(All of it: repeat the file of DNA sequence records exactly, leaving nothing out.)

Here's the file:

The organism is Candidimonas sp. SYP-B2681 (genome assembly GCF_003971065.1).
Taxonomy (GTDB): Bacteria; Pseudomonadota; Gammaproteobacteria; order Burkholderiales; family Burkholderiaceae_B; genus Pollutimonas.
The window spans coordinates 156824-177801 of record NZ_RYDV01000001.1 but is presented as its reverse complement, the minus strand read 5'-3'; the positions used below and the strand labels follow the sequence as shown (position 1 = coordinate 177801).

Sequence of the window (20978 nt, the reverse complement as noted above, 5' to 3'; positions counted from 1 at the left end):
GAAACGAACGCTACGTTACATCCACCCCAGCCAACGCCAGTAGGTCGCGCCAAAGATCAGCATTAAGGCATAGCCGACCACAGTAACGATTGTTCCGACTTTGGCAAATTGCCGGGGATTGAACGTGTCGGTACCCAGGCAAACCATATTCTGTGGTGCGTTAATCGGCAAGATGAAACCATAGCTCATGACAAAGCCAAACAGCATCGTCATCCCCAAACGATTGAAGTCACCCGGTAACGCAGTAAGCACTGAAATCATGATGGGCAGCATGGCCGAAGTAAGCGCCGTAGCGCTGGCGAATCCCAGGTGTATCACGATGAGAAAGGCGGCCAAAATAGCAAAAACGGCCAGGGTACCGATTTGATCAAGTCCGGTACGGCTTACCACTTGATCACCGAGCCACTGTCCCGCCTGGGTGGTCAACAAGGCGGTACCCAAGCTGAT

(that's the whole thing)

The organism is Candidimonas sp. SYP-B2681 (genome assembly GCF_003971065.1).
Taxonomy (GTDB): Bacteria; Pseudomonadota; Gammaproteobacteria; order Burkholderiales; family Burkholderiaceae_B; genus Pollutimonas.
The window spans coordinates 156824-177801 of record NZ_RYDV01000001.1 but is presented as its reverse complement, the minus strand read 5'-3'; the positions used below and the strand labels follow the sequence as shown (position 1 = coordinate 177801).

Sequence of the window (20978 nt, the reverse complement as noted above, 5' to 3'; positions counted from 1 at the left end):
GAAACGAACGCTACGTTACATCCACCCCAGCCAACGCCAGTAGGTCGCGCCAAAGATCAGCATTAAGGCATAGCCGACCACAGTAACGATTGTTCCGACTTTGGCAAATTGCCGGGGATTGAACGTGTCGGTACCCAGGCAAACCATATTCTGTGGTGCGTTAATCGGCAAGATGAAACCATAGCTCATGACAAAGCCAAACAGCATCGTCATCCCCAAACGATTGAAGTCACCCGGTAACGCAGTAAGCACTGAAATCATGATGGGCAGCATGGCCGAAGTAAGCGCCGTAGCGCTGGCGAATCCCAGGTGTATCACGATGAGAAAGGCGGCCAAAATAGCAAAAACGGCCAGGGTACCGATTTGATCAAGTCCGGTACGGCTTACCACTTGATCACCGAGCCACTGTCCCGCCTGGGTGGTCAACAAGGCGGTACCCAAGCTGAT